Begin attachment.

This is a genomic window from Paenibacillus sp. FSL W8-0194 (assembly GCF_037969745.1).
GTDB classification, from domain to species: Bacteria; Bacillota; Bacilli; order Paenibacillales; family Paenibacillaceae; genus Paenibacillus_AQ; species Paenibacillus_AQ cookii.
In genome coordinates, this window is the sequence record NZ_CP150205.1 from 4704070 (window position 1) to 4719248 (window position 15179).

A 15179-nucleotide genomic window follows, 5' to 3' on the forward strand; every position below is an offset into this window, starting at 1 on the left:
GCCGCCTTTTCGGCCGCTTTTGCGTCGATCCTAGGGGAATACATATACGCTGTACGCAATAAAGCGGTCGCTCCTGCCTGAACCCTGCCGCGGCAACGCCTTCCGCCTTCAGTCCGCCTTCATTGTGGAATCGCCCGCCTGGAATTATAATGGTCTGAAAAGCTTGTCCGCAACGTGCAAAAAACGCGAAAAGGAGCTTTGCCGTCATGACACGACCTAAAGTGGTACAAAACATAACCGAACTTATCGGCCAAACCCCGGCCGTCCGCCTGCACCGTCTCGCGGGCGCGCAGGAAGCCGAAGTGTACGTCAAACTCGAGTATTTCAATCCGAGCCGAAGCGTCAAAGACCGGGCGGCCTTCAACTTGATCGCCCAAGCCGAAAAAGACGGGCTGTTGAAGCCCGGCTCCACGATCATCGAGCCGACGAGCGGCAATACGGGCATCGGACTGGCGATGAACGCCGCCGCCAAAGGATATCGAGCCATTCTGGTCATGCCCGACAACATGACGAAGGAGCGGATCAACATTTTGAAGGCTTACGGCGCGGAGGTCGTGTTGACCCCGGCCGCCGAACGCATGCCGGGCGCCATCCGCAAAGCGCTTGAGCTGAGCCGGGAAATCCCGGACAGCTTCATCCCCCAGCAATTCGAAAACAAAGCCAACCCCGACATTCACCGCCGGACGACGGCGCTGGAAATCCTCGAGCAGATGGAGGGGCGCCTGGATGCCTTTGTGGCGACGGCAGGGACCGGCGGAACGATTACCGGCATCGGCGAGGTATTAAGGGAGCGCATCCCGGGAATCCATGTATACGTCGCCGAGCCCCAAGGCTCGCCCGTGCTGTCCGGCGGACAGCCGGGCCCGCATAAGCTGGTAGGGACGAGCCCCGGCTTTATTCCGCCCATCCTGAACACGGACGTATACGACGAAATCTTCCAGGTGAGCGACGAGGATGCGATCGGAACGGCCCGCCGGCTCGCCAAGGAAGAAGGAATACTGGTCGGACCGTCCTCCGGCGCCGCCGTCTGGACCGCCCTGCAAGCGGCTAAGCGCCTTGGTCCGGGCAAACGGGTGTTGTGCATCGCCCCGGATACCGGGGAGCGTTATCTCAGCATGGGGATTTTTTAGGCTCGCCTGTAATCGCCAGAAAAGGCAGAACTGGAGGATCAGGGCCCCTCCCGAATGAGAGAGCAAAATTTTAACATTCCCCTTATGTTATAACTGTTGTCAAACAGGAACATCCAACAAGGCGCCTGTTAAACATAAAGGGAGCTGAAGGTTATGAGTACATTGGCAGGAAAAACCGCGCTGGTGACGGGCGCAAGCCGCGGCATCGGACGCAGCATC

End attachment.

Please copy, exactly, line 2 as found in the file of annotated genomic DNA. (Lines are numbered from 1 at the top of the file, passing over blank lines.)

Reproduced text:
GTDB classification, from domain to species: Bacteria; Bacillota; Bacilli; order Paenibacillales; family Paenibacillaceae; genus Paenibacillus_AQ; species Paenibacillus_AQ cookii.